Taking Time to Play

For the past ten years, I’ve spent Veteran’s Day hiking with my favorite living veteran, my cousin, Danny. He’s eleven years older than me, so when I was young and we had our big family gatherings at our Grandma Smith’s, we didn’t hang out. I thought of him like an older brother. Since I only had two sisters, I’d always wanted a brother, especially one who could pave the way for me and help me understand life from a male perspective.

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photo from Nov 2017

When I was a girl, I loved for Danny to stop by our house on his way to Grandma’s. He had a great sense of humor and teased his younger cousins. I loved hearing him talk about being stationed on the USS Cacapon docked in California and serving areas of the South Pacific.

For our Veteran’s Day treks, we go to Raven Rock State Park that’s just a few miles from where Grandma lived. We choose a trail and hike for a while, then stop along the path, lean against our walking sticks and ponder some new tidbit of discovery. These conversations have given me a greater understanding of my family history since Danny’s been around longer than me.

This year we had to postpone our hike for two weeks. During that time of delay, it seemed the list of things I needed to do for my part-time job, for Indie publishing my memoir, and to manage my new role of taking care of my grandson on Wednesdays and Fridays, increased. Before this year’s hike, I felt ambivalent about taking an entire day off when I had so much to do.

But I wasn’t ambivalent about the importance of those hikes in building my relationship with Danny.

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As I considered what I should do, it was as if that still small voice of God, my inner guide said to me, “Just go and enjoy the day.”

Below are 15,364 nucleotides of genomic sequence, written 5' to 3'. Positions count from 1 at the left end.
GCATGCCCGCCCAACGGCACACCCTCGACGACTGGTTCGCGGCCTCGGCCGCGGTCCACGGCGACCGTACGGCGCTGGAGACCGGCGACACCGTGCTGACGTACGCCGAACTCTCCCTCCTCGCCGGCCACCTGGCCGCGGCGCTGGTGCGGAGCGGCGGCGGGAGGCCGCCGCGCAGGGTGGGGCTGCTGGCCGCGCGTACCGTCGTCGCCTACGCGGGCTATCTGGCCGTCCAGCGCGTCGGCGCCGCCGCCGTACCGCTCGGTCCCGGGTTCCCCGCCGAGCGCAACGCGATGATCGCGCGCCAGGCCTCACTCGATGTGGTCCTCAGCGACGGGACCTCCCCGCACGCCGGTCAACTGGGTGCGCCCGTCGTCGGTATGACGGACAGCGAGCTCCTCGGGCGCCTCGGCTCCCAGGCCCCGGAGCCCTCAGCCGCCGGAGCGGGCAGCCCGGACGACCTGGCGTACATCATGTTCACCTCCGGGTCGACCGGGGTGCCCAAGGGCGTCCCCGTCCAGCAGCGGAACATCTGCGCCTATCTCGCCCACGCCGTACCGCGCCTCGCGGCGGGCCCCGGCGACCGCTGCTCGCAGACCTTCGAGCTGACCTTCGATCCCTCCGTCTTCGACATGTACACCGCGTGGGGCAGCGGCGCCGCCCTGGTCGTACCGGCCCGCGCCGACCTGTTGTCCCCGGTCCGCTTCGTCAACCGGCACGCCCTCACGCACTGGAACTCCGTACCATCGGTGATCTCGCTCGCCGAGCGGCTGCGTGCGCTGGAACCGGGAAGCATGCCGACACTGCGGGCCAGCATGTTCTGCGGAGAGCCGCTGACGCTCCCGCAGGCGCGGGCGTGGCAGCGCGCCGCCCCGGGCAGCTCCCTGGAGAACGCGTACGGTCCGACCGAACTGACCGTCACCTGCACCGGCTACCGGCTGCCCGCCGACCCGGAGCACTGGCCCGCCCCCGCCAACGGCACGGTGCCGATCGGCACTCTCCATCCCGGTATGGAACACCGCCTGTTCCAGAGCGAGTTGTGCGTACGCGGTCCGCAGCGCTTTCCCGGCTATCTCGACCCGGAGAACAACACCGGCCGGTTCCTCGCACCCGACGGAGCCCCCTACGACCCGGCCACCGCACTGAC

It’ll all work out, I told myself. Honor what you know is important.

It was sunny and cold last Tuesday morning when I drove down that country road to the park. We met at 10:15 and took a new trail, knowing that the hurricane in September probably damaged our more familiar path by the Cape Fear River that bordered the park. Since it wasn’t a holiday, there were few hikers. We passed the Superintendent who told us about the extensive damage to the walkways and stairs in the direction we were headed.

Changing our plan, we ended up hiking to an overlook with a spectacular view of the river, one we’d never been to in all our years of hiking. While we were standing there, two men who appeared to be in their thirties, joined us. They were cousins, too and when I said we had a yearly Veteran’s Day hike, one told us he’d served in the Army. When Danny said he’d served in the Navy in the late sixties and had been to many countries in the South Pacific, the other guy told us he was part Filipino. I listened as they shared experiences of towns they’d visted and foods they’d tried, new discoveries for me of Danny’s time in the service.

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Overlook of the Cape Fear River, Central North Carolina

On my yearly solo journeys, I pray each morning that God will “bless me and the people in my path.” Our conversation with those people in our path in that place of beauty, was a highlight of our walk.

We finished hiking and Danny pulled out his charcoal grill and the food he packed for our lunch. This is always nice for me, being taken care of for a while. All I do is bring a bag of carrots–that’s what he assigns me. I watched him stack the coals, squirt them with lighter fluid, and then fan the coals until they were ashen. Sitting near the grill there was just enough warmth to offset the chill of the breeze and the sun moving further behind the trees. We ate our grilled turkey keilbasa, cornbread, and heated sauerkraut and talked of memories of our favorite Christmas foods at Grandma’s.

Stuffed from our meal, because the grilled cornbread with cheese and poppy seeds was too hard for me to resist, I helped him pack his van then hugged my cousin goodbye. I drove back down that country road feeling satisfied that we’d made it to another Veteran’s Day hike, and thought we should go twice a year since we’re both getting older and once just doesn’t seem often enough.

Later, I listened to an Indie publishing podcast at The Creative Penn from an October show. An Irish author and creative coach, Orna Ross, shared a statement that touched a chord with me:

“The creative process completely relies on rest and play; it is not about endless work.”